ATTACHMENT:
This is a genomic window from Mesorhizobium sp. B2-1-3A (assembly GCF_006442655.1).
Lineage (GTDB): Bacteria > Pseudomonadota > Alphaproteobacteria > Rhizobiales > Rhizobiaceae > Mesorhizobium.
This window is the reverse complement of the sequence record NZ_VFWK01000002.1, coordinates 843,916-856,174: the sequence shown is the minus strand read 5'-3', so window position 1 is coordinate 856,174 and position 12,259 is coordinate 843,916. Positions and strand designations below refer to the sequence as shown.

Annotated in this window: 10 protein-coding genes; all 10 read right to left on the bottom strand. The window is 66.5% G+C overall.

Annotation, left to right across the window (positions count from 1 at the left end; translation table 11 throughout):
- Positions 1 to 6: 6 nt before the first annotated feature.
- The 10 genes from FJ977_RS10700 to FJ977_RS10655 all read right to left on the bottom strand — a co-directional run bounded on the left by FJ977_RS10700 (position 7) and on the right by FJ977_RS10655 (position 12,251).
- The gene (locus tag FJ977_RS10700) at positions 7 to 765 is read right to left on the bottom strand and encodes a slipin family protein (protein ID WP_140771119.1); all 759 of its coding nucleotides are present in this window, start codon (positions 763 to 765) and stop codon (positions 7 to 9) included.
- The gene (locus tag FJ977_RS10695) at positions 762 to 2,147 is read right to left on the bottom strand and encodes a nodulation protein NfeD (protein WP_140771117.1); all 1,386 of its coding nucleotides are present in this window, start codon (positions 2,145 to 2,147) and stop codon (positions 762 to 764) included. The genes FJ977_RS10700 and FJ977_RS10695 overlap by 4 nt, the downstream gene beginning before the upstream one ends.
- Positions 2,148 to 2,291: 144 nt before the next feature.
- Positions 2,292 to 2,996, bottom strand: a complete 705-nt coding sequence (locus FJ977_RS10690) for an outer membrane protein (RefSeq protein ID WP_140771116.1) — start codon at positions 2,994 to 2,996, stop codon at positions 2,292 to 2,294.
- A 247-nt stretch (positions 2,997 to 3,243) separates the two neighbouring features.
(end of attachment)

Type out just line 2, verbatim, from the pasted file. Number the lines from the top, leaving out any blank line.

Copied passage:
Lineage (GTDB): Bacteria > Pseudomonadota > Alphaproteobacteria > Rhizobiales > Rhizobiaceae > Mesorhizobium.